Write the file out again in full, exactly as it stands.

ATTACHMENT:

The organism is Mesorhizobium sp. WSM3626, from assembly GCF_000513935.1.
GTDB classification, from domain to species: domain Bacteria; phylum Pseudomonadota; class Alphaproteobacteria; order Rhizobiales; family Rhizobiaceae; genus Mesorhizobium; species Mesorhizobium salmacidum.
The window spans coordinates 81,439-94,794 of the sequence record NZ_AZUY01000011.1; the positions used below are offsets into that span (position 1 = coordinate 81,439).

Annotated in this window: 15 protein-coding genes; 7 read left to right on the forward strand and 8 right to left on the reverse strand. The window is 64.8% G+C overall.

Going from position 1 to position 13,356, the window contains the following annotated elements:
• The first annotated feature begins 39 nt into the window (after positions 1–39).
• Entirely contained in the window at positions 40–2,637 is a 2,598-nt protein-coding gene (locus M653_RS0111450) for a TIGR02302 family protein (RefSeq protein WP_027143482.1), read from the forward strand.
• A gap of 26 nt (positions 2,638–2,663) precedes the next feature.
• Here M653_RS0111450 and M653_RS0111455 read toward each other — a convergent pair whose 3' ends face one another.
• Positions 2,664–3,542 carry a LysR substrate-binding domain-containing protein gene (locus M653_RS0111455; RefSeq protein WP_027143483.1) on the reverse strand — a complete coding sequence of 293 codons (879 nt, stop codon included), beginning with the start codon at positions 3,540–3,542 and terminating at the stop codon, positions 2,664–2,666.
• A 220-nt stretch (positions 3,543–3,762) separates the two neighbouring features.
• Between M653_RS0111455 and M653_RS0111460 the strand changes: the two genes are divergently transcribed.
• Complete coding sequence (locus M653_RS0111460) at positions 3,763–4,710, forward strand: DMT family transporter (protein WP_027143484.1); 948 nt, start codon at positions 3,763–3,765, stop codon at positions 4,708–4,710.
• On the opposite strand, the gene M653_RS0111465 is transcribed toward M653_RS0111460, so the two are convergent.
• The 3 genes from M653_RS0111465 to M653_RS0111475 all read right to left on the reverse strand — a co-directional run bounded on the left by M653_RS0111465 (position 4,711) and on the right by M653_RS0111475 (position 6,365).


The organism is Mesorhizobium sp. WSM3626, from assembly GCF_000513935.1.
GTDB classification, from domain to species: domain Bacteria; phylum Pseudomonadota; class Alphaproteobacteria; order Rhizobiales; family Rhizobiaceae; genus Mesorhizobium; species Mesorhizobium salmacidum.
The window spans coordinates 81,439-94,794 of the sequence record NZ_AZUY01000011.1; the positions used below are offsets into that span (position 1 = coordinate 81,439).

Annotated in this window: 15 protein-coding genes; 7 read left to right on the forward strand and 8 right to left on the reverse strand. The window is 64.8% G+C overall.

Going from position 1 to position 13,356, the window contains the following annotated elements:
• The first annotated feature begins 39 nt into the window (after positions 1–39).
• Entirely contained in the window at positions 40–2,637 is a 2,598-nt protein-coding gene (locus M653_RS0111450) for a TIGR02302 family protein (RefSeq protein WP_027143482.1), read from the forward strand.
• A gap of 26 nt (positions 2,638–2,663) precedes the next feature.
• Here M653_RS0111450 and M653_RS0111455 read toward each other — a convergent pair whose 3' ends face one another.
• Positions 2,664–3,542 carry a LysR substrate-binding domain-containing protein gene (locus M653_RS0111455; RefSeq protein WP_027143483.1) on the reverse strand — a complete coding sequence of 293 codons (879 nt, stop codon included), beginning with the start codon at positions 3,540–3,542 and terminating at the stop codon, positions 2,664–2,666.
• A 220-nt stretch (positions 3,543–3,762) separates the two neighbouring features.
• Between M653_RS0111455 and M653_RS0111460 the strand changes: the two genes are divergently transcribed.
• Complete coding sequence (locus M653_RS0111460) at positions 3,763–4,710, forward strand: DMT family transporter (protein WP_027143484.1); 948 nt, start codon at positions 3,763–3,765, stop codon at positions 4,708–4,710.
• On the opposite strand, the gene M653_RS0111465 is transcribed toward M653_RS0111460, so the two are convergent.
• The 3 genes from M653_RS0111465 to M653_RS0111475 all read right to left on the reverse strand — a co-directional run bounded on the left by M653_RS0111465 (position 4,711) and on the right by M653_RS0111475 (position 6,365).